The chemical instability of RNA and its tendency to breakdown in the presence of enzymes have slowed progress in the field. Researchers have developed a highly stable RNA nanoparticle. They tested its ability to power the nano-sized biological motor of a certain bacteriophage — a virus that infects bacteria — that operates using molecules of RNA. The modified RNA showed excellent biological activity similar, even in the presence of high concentrations of enzymes that normally breakdown RNA. The finding show that "it is practical to produce RNase (an enzyme that degrades RNA) resistant, biologically active, and stable RNA for application in nanotechnology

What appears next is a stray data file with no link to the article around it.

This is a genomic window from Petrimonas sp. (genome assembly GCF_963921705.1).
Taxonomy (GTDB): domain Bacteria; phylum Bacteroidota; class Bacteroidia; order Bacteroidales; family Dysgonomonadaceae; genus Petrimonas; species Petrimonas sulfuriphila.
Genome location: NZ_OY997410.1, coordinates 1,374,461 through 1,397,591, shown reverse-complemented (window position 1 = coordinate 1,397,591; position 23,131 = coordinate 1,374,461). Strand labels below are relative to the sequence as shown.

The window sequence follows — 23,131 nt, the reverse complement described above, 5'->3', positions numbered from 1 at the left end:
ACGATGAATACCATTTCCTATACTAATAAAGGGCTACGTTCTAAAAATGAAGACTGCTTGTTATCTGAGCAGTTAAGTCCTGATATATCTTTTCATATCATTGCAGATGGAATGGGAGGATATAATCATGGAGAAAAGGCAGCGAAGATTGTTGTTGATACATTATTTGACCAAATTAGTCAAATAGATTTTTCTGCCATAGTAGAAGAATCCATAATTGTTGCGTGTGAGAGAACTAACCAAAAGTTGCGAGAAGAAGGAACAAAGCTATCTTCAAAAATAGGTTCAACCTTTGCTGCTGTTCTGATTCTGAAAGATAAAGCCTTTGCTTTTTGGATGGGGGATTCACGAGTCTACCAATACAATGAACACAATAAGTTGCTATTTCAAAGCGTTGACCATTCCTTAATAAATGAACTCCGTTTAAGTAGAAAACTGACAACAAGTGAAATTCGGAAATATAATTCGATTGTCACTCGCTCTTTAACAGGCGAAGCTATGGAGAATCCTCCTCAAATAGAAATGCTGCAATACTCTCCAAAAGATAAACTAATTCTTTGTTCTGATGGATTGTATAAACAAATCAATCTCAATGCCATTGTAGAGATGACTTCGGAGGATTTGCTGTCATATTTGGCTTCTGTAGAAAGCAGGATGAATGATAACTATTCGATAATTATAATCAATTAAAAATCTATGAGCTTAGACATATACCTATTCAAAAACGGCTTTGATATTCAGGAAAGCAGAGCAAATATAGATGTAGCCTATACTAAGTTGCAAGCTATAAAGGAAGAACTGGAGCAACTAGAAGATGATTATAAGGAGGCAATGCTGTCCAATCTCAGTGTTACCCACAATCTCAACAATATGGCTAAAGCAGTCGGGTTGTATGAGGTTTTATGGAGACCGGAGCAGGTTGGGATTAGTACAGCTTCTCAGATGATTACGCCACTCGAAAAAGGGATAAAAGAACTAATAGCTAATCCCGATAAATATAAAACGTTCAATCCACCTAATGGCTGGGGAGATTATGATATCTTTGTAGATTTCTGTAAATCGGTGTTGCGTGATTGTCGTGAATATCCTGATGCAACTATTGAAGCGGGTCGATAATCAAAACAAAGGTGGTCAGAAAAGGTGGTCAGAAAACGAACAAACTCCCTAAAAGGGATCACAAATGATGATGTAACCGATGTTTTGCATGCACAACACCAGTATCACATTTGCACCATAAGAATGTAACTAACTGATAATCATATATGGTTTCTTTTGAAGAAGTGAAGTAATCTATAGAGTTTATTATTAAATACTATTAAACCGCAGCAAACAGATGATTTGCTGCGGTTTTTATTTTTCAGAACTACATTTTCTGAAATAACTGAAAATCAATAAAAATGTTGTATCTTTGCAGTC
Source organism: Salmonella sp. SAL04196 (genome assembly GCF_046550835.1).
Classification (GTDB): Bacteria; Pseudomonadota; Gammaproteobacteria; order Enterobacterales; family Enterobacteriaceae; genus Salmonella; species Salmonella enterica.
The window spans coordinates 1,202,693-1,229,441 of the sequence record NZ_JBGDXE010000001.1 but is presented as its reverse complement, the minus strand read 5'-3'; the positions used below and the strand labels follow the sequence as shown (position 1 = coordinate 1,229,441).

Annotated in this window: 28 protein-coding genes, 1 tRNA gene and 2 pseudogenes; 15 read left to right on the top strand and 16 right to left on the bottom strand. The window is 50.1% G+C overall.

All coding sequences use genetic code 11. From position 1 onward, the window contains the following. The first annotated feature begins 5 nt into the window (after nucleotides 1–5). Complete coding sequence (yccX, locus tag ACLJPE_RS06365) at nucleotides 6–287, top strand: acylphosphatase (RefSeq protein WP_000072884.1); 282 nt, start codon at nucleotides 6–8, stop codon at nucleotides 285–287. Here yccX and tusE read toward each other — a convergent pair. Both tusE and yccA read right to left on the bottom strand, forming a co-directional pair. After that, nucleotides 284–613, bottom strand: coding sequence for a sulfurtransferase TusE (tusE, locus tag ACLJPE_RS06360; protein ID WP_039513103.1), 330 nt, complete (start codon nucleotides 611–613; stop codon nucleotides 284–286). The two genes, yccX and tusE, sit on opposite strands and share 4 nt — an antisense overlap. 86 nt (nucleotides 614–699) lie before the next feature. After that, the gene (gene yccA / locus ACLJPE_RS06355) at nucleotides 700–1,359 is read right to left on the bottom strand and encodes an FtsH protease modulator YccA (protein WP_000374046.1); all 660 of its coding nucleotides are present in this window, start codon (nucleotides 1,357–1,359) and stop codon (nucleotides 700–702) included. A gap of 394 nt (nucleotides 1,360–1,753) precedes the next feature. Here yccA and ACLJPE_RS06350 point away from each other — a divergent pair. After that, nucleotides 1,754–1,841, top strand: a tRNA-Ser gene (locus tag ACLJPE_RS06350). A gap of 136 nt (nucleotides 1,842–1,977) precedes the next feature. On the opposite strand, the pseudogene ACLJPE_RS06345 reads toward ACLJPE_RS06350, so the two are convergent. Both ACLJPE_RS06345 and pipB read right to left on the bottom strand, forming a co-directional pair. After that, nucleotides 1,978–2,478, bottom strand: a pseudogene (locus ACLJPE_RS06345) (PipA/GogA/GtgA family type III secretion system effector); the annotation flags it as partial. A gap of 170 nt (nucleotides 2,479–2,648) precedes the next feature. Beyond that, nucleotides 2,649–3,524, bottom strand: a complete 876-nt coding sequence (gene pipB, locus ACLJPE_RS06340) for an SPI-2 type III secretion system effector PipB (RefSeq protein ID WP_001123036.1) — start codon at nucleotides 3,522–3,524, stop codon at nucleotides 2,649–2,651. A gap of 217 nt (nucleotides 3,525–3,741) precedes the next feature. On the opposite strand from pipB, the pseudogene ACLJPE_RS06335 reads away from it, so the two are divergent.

Both DNA and RNA can serve as powerful building blocks for bottom-up fabrication of nanostructures. A pioneering concept proposed by Ned Seeman 30 years ago has led to an explosion of knowledge in DNA nanotechnology. RNA can be manipulated with simplicity characteristic of DNA, while possessing noncanonical base-pairing, versatile function, and catalytic activity similar to proteins. However, standing in awe of the sensitivity of RNA to RNase degradation has made many scientists flinch away from RNA nanotechnology. Here we report the construction of stable RNA nanoparticles resistant to RNase digestion. The 2′-F (2′-fluoro) RNA retained its property for correct folding in dimer formation, appropriate structure in procapsid binding, and biological activity in gearing the phi29 nanomotor to package viral DNA and producing infectious viral particles. Our results demonstrate that it is practical to produce RNase-resistant, biologically active, and stable RNA for application in nanotechnology.
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